BOATING—In the 19th successful defense of the America's Cup, the New York Yacht Club's 12-meter CONSTELLATION, steered in turns by Bob Bavier Jr. and Eric Ridder, easily swept four straight races from Britain's Sovereign, Peter Scott at the helm, to retain the 113-year-old trophy, off Newport, R.I. (page 30).
BOXING—In a dull, one-sided nontitle fight in Bogotà, Colombia, World Junior Welterweight Champion EDDIE PERKINS of Chicago gained a unanimous 10-round decision over Mario Rositto of Colombia.
FOOTBALL—NFL: Billy Wade completed 23 of 31 passes for 344 yards and three touchdowns, and ran for another, to lead CHICAGO to a 34-28 win over Minnesota (page 20). BALTIMORE totaled 21 points in the first half—two long TD passes by Johnny Unitas to Lenny Moore (52 yards) and to John Mackey (40 yards), plus a four-yard dash by Moore—and held on to defeat Green Bay 21-20. The difference in the score was a missed extra point kick by Paul Hornung, who ran for two of the Packers' touchdowns. Detroit tied Los Angeles 17-17 when Terry Barr scored on a 17-yard TD toss from Earl Morrall in the last quarter. The Lions had led 10-0 early in the second period, but rookie Bill Munson threw two touchdown passes (one a 65-yarder to rookie Bucky Pope), and another rookie, Bruce Gossett, kicked a 44-yard field goal to put the Rams temporarily in the lead. SAN FRANCISCO outlasted Philadelphia 28-24 on the passing of John Brodie (11 completions for 267 yards), the catching of Bernie Casey (six pass receptions for 169 yards) and the running of Mike Lind (three TDs on short plunges). Jim Brown scored a touchdown with 48 seconds left to put Cleveland ahead of St. Louis 33-30. But with only five seconds remaining, Jim Bakken booted a 28-yard field goal, his fourth of the game (Cleveland's Lou Groza also kicked four), and the Cardinals tied the Browns 33-33. Earlier, St. Louis' Charley Johnson tossed three touchdown passes while Cleveland's Frank Ryan threw two (one a 40-yarder to rookie Paul Warfield). New York lost its second game in a row for the first time in four years when PITTSBURGH came from behind in the last period to edge the Giants 27-24. The winning touchdown was set up by Brady Keys's 90-yard return of a punt to the Giants' one-yard line. Ed Brown, who had passed for one TD and run for another, then carried the ball over. New York, which had led 14-0 early in the game played without Y. A. Tittle during the second half (he was hurt in the second quarter). Led by Don Meredith and John Roach, who alternated at quarterback, and Don Perkins, who plunged for two TDs, DALLAS beat Washington 24-18. Cowboy rookie Mel Renfro also scored a touchdown with a 39-yard return of an intercepted pass and set up another with a 46-yard kickoff return.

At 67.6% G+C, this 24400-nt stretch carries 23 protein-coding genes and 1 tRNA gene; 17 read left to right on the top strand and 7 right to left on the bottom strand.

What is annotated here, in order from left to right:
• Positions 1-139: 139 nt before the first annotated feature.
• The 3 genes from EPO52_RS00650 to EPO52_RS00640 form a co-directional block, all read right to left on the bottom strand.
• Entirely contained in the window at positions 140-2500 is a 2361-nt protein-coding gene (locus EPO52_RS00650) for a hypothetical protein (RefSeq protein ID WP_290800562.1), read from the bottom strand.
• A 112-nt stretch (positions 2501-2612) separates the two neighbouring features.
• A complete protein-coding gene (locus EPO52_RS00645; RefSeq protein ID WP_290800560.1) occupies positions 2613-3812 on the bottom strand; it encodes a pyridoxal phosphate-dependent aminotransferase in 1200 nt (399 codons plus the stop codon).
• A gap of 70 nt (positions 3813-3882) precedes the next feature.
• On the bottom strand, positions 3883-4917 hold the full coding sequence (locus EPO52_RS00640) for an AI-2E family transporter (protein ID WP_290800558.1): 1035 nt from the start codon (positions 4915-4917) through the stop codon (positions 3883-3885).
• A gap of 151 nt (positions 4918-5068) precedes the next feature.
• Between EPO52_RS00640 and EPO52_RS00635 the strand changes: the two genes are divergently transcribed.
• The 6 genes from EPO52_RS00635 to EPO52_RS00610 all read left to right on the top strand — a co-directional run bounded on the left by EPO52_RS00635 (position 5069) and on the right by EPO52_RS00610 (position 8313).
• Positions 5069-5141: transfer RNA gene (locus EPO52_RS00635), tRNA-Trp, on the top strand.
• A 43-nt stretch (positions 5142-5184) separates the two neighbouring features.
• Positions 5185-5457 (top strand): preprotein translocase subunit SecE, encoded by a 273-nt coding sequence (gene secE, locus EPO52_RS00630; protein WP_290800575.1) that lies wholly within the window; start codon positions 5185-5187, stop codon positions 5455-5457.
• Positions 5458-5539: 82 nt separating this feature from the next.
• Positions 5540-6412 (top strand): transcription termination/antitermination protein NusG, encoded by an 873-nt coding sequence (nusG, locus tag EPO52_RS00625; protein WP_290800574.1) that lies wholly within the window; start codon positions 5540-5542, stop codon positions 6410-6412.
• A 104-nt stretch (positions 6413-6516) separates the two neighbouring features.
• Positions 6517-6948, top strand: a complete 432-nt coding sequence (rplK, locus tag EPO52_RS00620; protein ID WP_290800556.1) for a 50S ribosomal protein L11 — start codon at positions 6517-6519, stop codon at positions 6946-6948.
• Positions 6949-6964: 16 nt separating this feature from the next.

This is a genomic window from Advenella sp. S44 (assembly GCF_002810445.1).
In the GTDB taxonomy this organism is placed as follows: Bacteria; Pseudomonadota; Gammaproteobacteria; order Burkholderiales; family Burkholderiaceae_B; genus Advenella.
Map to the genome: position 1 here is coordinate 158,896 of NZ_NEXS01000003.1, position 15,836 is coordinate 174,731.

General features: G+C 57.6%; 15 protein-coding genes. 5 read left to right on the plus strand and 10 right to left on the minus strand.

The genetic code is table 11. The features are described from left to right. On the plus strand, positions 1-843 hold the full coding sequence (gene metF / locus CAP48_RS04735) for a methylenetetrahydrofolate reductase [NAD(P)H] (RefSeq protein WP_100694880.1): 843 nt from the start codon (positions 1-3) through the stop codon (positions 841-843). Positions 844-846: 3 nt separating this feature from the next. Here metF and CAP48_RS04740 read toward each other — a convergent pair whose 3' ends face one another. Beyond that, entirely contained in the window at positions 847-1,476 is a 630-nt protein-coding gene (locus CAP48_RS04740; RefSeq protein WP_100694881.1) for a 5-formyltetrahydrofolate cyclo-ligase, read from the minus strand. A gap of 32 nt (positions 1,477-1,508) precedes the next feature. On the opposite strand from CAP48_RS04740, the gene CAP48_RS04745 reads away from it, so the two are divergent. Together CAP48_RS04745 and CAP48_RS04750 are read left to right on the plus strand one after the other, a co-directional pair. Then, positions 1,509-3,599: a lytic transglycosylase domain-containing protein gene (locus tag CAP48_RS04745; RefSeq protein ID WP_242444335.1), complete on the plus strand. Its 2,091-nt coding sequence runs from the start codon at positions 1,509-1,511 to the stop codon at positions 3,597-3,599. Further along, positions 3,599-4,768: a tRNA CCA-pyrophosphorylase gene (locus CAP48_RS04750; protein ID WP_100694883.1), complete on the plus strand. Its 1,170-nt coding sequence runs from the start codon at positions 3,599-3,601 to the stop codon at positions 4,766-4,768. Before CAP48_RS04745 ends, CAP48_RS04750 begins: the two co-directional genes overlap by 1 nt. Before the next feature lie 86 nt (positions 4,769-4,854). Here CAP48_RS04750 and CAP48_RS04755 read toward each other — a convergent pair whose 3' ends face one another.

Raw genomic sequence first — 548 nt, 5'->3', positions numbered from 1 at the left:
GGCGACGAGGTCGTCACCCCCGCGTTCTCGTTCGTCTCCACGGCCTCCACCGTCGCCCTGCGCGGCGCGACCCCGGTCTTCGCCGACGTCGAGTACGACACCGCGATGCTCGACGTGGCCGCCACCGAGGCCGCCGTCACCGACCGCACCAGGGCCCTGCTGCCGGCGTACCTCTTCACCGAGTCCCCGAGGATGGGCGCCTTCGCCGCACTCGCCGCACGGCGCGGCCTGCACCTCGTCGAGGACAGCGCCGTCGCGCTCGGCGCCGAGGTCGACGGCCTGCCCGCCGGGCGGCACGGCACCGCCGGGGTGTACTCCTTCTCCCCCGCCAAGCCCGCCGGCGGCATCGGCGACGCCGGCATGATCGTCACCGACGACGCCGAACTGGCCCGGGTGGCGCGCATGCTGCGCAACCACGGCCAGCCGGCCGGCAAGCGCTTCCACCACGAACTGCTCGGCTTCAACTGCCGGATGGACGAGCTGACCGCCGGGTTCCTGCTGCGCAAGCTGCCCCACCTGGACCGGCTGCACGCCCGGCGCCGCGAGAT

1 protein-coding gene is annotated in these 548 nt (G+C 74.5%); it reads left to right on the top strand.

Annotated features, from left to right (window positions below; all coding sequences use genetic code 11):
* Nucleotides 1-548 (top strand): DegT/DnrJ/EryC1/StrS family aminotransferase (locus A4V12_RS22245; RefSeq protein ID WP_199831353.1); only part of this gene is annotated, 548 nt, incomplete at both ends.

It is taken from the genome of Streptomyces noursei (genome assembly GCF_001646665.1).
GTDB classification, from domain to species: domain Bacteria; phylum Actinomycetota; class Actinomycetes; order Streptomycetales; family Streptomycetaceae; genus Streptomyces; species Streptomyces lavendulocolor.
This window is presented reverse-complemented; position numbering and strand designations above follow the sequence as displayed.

AFL: BUFFALO, with Cookie Gilchrist running for two touchdowns and Pete Gogolak kicking three field goals, won its second straight game by defeating winless Denver 30-13. Gino Cappelletti booted four field goals plus three extra points, and scored a touchdown on a 17-yard pass from Babe Parilli in leading BOSTON to a 33-28 upset over San Diego. It was the second straight victory for the Patriots and made up somewhat for their 51-10 loss to the Chargers in the AFL title game last season. Rookie Oiler Halfback Sid Blanks gained 129 yards on only six carries while two rookie defensive backs—Pete Jacquess and Benny Nelson—ran intercepted passes back 95 and 45 yards for touchdowns as HOUSTON rolled over Oakland 42-28. Clem Daniels, the league's MVP last season, scored three of the Raiders' TDs, two of them on passes from Cotton Davidson.
September 27, 1964
GOLF—Former Walker Cup Captain BILL CAMPBELL, 41, an insurance broker from Huntington, W. Va., defeated his longtime golf rival Ed Tutwiler 1 up in the 36-hole final to win the U.S. Amateur championship in Cleveland (page 72).
Jack Nicklaus shot a five-under-par 67 on the final round of the $40,000 Portland Open for a 72-hole total of 275 and victory by three strokes over Ken Venturi in Portland, Ore.